Situated between the river Yanghindi and the city Jit, Ibn Fadlan encounters “The Ghuzz Turks.” He calls them nomads, rightly so considering he does not give the location where he meets them a name. He is mainly focused on culture and practices, rather than the people themselves or the environment and buildings. He mentions that the Ghuzz live in tents, but only when he explained the nomad way of life. One of the first insights on the Ghuzz Fadlan gives is their lack of God. Fadlan reports, “they live in poverty, like wandering asses. They do not worship God, nor do they have recourse to reason.” From the start of his account of the Ghuzz, Fadlan’s distain for the culture is obvious and centered around their lack of worship.
Despite his disdain for their Godlessness, Fadlan regards the Turks as having very good hospitality. He says that “no Muslim can cross their country without having made friends with one of them with whom he stays and to whom he brings gifts from Islam.” He even reports that the Turks value their hospitality so much so that if a guest dies their host, is subsequently responsible for their death. It is interesting how Fadlan emphasizes that the Ghuzz, who are apparently Godless, favor specifically Muslims who “cross their country.” Fadlan is a devote Muslim and notorious for attempting to convert those he meets on his travels. This emphasis of the kindness of Muslim guests who bring their hosts “gifts from the lands of Islam,” is most likely an exaggerated interpretation of Fadlan’s to paint those who worship Islam in a good light and highlight the areas susceptibility to conversion for his audience.
While Fadlan describes the Ghuzz Turks as hospitable people, he does not negate accounting all their ‘unfavorable’ customs. He highlights many customs that would be considered ‘sinful’ or ‘unclean’ by Fadlan’s readers. For example, the “taboo on washing,” “filth and immodesty,” “horse sacrifices,” and plucked “facial hair.” Not only does Fadlan highlight the customs that oppose Islam ones, but he also addresses the faulty of their legal system. He explains that when “pederasty” is committed both parties must be put to death or the perpetrating party must pay a ransom. Highlighting he inequity of the two punishments for the same crime and the arbitrariness of deciding between the two, reinforces Fadlan’s idea that the Ghuzz people are uncivilized and in need of conversion.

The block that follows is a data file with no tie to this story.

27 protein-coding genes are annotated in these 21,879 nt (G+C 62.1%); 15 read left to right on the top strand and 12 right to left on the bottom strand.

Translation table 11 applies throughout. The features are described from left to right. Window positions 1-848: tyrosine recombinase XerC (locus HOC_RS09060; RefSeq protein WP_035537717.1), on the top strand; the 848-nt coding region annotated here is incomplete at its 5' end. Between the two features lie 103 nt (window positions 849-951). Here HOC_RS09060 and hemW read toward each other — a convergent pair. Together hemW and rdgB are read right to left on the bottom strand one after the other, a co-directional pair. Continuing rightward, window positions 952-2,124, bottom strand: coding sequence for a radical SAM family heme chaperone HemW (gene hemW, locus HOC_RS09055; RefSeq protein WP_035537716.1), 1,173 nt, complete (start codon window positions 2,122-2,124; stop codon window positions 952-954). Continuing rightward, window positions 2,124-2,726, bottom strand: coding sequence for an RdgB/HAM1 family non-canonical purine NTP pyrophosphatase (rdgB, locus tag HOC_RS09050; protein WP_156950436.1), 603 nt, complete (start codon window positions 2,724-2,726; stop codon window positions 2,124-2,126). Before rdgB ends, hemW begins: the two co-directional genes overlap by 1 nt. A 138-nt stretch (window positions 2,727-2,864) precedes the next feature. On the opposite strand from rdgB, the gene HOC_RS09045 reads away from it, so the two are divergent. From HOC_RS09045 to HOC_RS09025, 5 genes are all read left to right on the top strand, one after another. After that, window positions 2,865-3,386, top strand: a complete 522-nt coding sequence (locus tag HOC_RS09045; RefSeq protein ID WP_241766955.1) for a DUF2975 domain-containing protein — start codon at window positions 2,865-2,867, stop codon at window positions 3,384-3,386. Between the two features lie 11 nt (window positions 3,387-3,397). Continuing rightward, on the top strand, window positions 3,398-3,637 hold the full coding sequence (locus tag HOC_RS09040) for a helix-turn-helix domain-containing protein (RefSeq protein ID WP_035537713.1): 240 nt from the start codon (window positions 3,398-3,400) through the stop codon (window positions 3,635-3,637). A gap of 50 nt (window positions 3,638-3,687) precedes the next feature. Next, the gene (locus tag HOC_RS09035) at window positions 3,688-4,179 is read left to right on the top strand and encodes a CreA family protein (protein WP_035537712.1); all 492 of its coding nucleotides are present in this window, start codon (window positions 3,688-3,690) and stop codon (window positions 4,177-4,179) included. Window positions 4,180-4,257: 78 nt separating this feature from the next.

Fadlan talks little about specific people in the Ghuzz, however he does talk about a king named Inal the Younger. He aptly calls the section, “A fragile conversion.” When Inal the Younger converted, his people, according to Fadlan, said to him, “If you become Muslim, you will no longer be our leader.” So Inal the Younger renounced Islam. Upon Fadlan’s and Inal’s next encounter with each other, Fadlan showers Inal with gifts and Inal gets on the floor and “prostrated himself before” Fadlan. Also, in this section Fadlan notes that his caravan came across an “ugly man, wretched looking… really ignoble,” when they were leaving Inal the Younger. Fadlan accounts that he gave the man a piece of bread in order to curb the man’s “violent cloudburst.” Fadlan’s record of events portray Muslims as very generous and benevolent people, and the Ghuzz as well-meaning but unknowledgeable and pitiful. Regadless if the events are true or not, the picture Fadlan painted of the Ghuzz would prompt a readers to believe these people are in need of saving by way of religion, specifically Islam.